verb (used with object)
- the vertical dimension amidships of any square sail that is hoisted with a yard.Compare drop(def 28).
- the distance between the hoisted and the lowered position of such a yard.
- the dimension of a fore-and-aft sail along the luff.
- a number of flags raised together as a signal.
- the vertical dimension as flown from a vertical staff.
- the edge running next to the staff.Compare fly1(def 30b).
Examples from the Web for hoisted
She testified that she and her fellow officers had then hoisted Davis to his feet.From Ferguson Cop Embroiled in a Brutality Suit to City Councilwoman|Michael Daly|August 20, 2014|DAILY BEAST
On the contrary, it should be hoisted on our collective shoulders and cheered Rudy-style.Guardians of the Galaxy’s Chris Pratt Is the Everydude Superhero|Kevin Fallon|August 1, 2014|DAILY BEAST
As the Cuban flag was hoisted in recognition of his arrival, something quite unexpected happened—it fell off the pole.Castro Visit Causes Catastrophic Muttering in Caracas|Daniel Lansberg-Rodríguez|March 6, 2014|DAILY BEAST
They not only hoisted Russian flags, but reportedly beat Ukrainians who expressed indignation at Russian aggression in Crimea.
Kharkiv administration was set free and the Russian flag was hoisted.
Then, it is likely they hoisted it, as usual, at the end of the jib-boom?The Red Rover|James Fenimore Cooper
This was hoisted up bodily and placed on an auctioneer's platform which Mike had found tilted back against the wall in the cellar.Felix O'Day|F. Hopkinson Smith
A quartermaster, summoned from the forecastle, hoisted a block and tackle to a derrick.His Unknown Wife|Louis Tracy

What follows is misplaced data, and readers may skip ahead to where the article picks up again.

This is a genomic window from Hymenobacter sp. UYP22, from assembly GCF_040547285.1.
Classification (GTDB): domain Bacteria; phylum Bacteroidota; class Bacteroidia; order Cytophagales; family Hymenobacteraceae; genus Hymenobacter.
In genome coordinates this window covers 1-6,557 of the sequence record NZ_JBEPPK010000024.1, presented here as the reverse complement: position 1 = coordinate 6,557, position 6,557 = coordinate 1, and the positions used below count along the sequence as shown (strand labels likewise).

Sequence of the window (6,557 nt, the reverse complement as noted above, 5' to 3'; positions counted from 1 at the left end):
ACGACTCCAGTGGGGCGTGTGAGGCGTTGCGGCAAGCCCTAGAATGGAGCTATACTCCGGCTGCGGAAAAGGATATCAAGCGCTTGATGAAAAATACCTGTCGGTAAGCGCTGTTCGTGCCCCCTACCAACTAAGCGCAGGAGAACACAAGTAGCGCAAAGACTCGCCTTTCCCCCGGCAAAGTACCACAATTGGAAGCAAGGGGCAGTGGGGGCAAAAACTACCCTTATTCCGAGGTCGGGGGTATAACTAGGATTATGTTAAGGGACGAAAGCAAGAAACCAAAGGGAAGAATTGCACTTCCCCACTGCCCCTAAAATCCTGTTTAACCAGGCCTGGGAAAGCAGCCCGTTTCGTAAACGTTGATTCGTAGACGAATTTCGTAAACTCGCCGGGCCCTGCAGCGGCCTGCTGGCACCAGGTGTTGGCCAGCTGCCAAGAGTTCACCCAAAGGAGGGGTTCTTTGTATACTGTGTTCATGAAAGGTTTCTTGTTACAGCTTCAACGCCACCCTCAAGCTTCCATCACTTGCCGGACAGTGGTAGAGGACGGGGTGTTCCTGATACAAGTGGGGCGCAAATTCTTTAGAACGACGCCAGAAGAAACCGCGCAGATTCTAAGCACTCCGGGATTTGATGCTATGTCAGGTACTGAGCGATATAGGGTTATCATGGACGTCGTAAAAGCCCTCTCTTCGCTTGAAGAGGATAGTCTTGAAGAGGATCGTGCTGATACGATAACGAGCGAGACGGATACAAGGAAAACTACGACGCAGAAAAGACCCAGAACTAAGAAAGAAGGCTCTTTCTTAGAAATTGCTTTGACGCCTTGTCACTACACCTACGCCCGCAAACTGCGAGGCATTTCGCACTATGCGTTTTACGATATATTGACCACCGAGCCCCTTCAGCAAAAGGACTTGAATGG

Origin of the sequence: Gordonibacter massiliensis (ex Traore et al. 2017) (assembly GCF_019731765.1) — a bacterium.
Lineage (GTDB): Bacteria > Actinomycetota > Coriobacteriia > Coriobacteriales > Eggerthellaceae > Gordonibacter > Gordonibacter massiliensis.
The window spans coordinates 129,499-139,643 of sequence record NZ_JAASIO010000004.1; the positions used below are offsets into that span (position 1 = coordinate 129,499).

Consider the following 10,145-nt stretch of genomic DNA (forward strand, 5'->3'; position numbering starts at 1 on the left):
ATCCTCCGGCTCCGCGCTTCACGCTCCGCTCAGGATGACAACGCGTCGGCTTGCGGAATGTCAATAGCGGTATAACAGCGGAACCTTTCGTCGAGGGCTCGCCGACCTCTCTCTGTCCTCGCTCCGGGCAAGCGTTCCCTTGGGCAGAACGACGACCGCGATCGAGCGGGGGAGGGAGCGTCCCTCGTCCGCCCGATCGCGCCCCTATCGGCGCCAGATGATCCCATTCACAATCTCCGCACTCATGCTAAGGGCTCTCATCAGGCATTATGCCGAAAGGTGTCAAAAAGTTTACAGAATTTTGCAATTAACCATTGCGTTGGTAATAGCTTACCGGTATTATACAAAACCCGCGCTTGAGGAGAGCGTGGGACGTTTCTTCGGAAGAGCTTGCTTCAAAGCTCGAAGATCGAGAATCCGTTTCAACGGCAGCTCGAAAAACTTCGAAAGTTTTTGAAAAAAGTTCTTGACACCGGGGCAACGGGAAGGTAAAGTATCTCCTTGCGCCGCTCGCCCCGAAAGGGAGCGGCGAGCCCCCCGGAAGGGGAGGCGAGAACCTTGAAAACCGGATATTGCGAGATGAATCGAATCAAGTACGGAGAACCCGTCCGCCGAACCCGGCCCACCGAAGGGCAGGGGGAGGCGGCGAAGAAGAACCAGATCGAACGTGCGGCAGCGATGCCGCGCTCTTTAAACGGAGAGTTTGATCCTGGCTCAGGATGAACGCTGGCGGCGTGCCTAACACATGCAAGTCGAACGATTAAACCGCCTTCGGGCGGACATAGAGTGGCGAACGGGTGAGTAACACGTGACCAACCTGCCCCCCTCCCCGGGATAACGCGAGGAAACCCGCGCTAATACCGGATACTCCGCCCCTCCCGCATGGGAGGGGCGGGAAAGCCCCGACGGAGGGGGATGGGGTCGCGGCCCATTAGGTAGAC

For the first time I dared to cease rowing, and stepping the mast, hoisted my sail.In the Eastern Seas|W.H.G. Kingston
We crept across the paddock to the wall, I gave Francis a back and he hoisted himself to the top and looked over.The Man with the Clubfoot|Valentine Williams
British Dictionary definitions for hoisted
- the amidships height of a sail bent to the yard with which it is hoistedCompare drop (def. 15)
- the difference between the set and lowered positions of this yard
Word Origin for hoist
Word Origin and History for hoisted
1540s, "to raise," earlier hoise (c.1500), probably originally past tense of Middle English hysse (late 15c.), which is probably from Middle Dutch hyssen (Dutch hijsen) "to hoist," related to Low German hissen and Old Norse hissa upp "raise." A nautical word found in most European languages (e.g. French hisser, Italian issare, Spanish izar), but it is uncertain which had it first. Related: Hoisted; hoisting. In phrase hoist with one's own petard, it is the past participle.
For 'tis the sport, to have the engineer
Hoist with his own petar: and it shall go hard
But I will delve one yard below their mines,
And blow them at the moon: O 'tis most sweet,
When in one line two crafts directly meet.
["Hamlet," Act III, Scene iv]
Meaning "to lift and remove" was prevalent c.1550-1750. As a noun, 1650s, from the verb.